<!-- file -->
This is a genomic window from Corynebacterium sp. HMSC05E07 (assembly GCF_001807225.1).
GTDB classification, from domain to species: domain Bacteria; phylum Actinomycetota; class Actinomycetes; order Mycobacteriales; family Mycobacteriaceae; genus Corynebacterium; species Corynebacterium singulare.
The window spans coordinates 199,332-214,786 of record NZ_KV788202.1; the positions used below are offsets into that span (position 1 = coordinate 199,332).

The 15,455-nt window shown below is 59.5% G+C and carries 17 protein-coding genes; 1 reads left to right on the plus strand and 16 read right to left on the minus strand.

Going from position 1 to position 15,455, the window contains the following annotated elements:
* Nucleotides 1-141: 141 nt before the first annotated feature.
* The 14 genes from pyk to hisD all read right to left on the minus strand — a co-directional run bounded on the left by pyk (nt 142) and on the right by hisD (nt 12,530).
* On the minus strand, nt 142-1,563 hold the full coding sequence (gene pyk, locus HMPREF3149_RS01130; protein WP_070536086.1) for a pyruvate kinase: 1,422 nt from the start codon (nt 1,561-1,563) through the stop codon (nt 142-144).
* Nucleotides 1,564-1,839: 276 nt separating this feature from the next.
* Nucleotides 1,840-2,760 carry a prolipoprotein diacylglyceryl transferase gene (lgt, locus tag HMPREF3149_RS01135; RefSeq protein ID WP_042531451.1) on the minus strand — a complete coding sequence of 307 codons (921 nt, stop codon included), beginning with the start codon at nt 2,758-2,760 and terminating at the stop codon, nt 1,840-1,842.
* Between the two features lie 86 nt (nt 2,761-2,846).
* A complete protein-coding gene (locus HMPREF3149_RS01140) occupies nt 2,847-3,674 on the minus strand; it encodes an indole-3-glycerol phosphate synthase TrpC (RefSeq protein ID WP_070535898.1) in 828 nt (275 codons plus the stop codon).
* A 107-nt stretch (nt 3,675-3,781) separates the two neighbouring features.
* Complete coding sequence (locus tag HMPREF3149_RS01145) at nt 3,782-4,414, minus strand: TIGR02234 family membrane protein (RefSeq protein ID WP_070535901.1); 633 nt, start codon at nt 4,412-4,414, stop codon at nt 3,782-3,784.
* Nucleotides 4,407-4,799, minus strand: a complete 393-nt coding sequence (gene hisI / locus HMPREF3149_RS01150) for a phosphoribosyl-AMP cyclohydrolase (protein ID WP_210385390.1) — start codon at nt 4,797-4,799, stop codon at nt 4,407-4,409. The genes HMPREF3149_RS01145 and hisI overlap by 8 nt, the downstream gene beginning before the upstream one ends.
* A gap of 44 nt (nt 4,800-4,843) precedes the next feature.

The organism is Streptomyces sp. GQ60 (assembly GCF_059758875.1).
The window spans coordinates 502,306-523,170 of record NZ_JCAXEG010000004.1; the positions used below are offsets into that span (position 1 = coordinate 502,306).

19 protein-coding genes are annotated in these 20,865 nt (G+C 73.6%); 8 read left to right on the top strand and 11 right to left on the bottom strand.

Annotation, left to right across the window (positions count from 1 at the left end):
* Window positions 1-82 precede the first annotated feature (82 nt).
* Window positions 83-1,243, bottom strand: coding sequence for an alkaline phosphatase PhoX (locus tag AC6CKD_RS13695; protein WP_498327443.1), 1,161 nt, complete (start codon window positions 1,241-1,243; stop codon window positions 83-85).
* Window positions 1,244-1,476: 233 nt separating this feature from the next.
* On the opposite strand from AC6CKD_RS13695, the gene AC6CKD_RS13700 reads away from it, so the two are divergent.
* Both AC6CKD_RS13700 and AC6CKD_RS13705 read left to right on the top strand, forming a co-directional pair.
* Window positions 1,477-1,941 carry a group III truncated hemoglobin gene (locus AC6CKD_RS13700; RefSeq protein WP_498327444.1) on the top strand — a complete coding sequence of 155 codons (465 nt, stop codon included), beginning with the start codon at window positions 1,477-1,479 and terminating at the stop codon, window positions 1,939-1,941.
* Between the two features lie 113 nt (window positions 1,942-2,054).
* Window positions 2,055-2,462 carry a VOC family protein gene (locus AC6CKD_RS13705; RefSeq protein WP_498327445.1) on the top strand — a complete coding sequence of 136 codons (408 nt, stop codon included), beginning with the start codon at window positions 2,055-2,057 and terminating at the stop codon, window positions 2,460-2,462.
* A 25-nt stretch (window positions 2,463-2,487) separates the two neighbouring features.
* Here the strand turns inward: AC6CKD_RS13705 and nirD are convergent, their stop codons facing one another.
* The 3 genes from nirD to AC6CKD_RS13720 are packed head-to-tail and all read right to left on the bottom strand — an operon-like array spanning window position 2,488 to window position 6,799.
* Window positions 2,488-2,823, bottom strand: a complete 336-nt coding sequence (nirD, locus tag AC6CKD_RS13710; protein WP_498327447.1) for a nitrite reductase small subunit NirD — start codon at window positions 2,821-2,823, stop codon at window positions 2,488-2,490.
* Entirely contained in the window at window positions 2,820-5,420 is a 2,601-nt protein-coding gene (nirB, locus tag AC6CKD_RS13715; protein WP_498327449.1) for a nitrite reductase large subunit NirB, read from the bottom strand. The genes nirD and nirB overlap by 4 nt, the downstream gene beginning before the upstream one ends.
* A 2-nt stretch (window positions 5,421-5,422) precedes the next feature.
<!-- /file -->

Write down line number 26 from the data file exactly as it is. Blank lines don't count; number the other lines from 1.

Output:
* Window positions 1,477-1,941 carry a group III truncated hemoglobin gene (locus AC6CKD_RS13700; RefSeq protein WP_498327444.1) on the top strand — a complete coding sequence of 155 codons (465 nt, stop codon included), beginning with the start codon at window positions 1,477-1,479 and terminating at the stop codon, window positions 1,939-1,941.